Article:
Id. at 830, 847 P.2d at 1046. The complaint in this case alleged that the letter contained false and defamatory statements which damaged the appellants' reputations. Both Rubin and this case involve actions brought by potential defendants who alleged harm from an initial step in the litigation process: contacting all potential plaintiffs. The court in Rubin faced the same issue we face here: "whether a defendant in an impending civil action may sue the attorneys for the opposing party on the ground that they wrongfully `solicited' the action against him." Id. at 829, 847 P.2d at 1045. The fact that Rubin alleged damage from solicitation while appellants here allege damage from defamation is not a meaningful distinction.

Appellants argue here, as they did before the district court, that a material fact issue exists, thus precluding summary judgment. Appellants cite the lack of evidence in the record to support the truth of respondents' allegations of appellants' dishonesty, argue that no reasonable trier of fact could conclude that respondents' statements in the letter were true, and claim that in a trial on the underlying action, appellants would be entitled to summary judgment.

Appellants' arguments are meritless. There are no material fact issues in this case. It was the actions of appellants themselves that "froze" the record at the stage we now receive it. By bringing an action against respondents, appellants effectively prevented respondents from going forward with any potential lawsuit against appellants. Appellants' actions created a conflict of interest between Pederson and his attorneys, and placed those attorneys in an untenable position. They could neither go forward with the underlying action, thus demonstrating that the communication was in fact made preliminary to a judicial proceeding, nor could they defend themselves in this action without violating the attorney-client privilege.

Finally, we note the existence of significant public policy arguments favoring extension of the judicial privilege to acts which both solicit and communicate. As observed by the court in Rubin:

Undergirding the immunity conferred by [the judicial privilege] is the broadly applicable policy of assuring litigants the utmost freedom of access to the courts * * * without fear of being harassed subsequently by derivative tort actions.

Id. at 831, 847 P.2d at 1047 (quotations and citations omitted). The Rubin court, however, was not insensitive to the growing concern with the large volume of litigation filed in the courts in recent years. While the Rubin court spoke in the context of controls on malicious prosecution suits, we find its analysis equally applicable in this case:

[T]he better means of addressing the problem of unjustified litigation is through the adoption of measures facilitating the speedy resolution of the initial lawsuit and authorizing the imposition of sanctions for frivolous or delaying conduct within that first action itself, rather than through an expansion of the opportunities for initiating one or more additional rounds of malicious prosecution litigation after the first action has been concluded.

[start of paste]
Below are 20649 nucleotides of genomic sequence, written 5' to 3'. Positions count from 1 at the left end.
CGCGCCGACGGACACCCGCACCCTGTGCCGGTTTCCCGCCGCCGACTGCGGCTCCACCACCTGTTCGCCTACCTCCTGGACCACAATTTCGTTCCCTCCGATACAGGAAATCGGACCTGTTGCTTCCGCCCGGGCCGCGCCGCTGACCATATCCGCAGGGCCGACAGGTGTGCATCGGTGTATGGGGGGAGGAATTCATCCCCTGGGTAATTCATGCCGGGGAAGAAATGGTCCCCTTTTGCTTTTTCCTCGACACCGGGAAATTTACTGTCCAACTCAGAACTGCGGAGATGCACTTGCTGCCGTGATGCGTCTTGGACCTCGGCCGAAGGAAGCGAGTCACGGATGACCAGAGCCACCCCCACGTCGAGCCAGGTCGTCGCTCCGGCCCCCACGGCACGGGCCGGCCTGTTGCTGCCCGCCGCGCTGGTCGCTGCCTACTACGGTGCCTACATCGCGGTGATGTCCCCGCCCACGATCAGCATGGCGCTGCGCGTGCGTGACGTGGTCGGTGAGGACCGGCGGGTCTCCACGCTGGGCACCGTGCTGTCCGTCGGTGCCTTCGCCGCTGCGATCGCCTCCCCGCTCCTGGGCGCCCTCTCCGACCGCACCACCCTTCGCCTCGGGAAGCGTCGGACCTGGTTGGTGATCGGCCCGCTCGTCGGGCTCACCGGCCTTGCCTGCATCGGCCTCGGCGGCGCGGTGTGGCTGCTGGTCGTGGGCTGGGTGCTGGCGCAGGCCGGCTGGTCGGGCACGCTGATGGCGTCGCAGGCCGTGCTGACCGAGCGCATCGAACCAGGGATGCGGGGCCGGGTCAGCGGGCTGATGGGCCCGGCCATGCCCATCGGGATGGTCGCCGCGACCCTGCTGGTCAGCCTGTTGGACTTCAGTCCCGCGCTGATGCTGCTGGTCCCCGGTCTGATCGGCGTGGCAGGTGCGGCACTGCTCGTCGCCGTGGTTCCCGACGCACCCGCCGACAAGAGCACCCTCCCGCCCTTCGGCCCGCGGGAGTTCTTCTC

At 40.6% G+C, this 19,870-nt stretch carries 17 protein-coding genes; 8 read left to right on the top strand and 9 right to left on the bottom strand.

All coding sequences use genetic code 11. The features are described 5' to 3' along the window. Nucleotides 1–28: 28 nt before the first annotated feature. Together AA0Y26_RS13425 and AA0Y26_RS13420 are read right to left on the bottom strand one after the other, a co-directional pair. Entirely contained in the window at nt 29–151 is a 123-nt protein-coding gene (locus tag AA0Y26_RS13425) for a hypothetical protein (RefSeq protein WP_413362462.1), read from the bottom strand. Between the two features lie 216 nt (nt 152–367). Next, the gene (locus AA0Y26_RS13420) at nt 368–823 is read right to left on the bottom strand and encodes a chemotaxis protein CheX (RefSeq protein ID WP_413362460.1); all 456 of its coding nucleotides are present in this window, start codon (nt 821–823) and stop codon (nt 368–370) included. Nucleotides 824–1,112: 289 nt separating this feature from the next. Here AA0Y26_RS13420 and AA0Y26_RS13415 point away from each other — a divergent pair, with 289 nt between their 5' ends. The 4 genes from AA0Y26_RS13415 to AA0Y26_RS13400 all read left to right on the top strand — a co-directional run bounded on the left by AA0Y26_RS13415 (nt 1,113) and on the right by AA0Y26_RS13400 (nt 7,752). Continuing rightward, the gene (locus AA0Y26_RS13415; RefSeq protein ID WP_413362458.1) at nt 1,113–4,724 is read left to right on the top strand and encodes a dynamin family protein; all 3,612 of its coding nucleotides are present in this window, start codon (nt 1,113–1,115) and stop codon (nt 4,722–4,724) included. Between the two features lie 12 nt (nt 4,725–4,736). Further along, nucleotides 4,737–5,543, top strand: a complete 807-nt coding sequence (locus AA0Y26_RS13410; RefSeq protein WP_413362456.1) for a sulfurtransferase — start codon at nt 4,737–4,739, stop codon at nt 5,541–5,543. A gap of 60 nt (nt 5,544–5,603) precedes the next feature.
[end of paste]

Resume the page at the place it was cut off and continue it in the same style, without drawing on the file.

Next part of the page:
Id. at 834, 847 P.2d at 1050 (quotation omitted).

Finally, we concur fully in the observations of the district court in this case:

[T]his action is not the proper vehicle to determine the merit or the lack thereof of [respondents'] claims against [appellants]. By bringing this action, [appellants] effectively obstructed the ability of [respondents] to have their claims against [appellants] heard by a Court of proper jurisdiction. This is exactly the result the judicial privilege was designed to prevent.

The district court was correct. Both the public policy concerns and the interests of these litigants can best be served by resolution of the underlying issues in a proceeding other than this defamation action.


The district court's decision that the absolute judicial action privilege applies to all communications made preliminary to proposed litigation contemplated in good faith is *658 in accord with both common law and public policy.



[*] Retired judge of the district court, serving as judge of the Minnesota Court of Appeals by appointment pursuant to Minn. Const. art. VI, § 10.

[1] Because we conclude that an absolute privilege applies, we do not address the issue of qualified privilege.

[2] The language has been updated in Restatement (Second) of Torts (1977), where section 586 reads:

An attorney at law is absolutely privileged to publish defamatory matter concerning another in communications preliminary to a proposed judicial proceeding * * * if it has some relations to the proceeding.

[3] Although appellants had not raised their "solicitation" argument when opposing respondents' motion for summary judgment, the district court noted in its memorandum that "the letter was clearly a solicitation for additional clients." While mindful of the prohibition against reviewing matters not presented to and considered by a district court, Thiele v. Stich, 425 N.W.2d 580, 582 (Minn.1988), we address this issue because the district court obviously did so, even though it was not presented by the parties.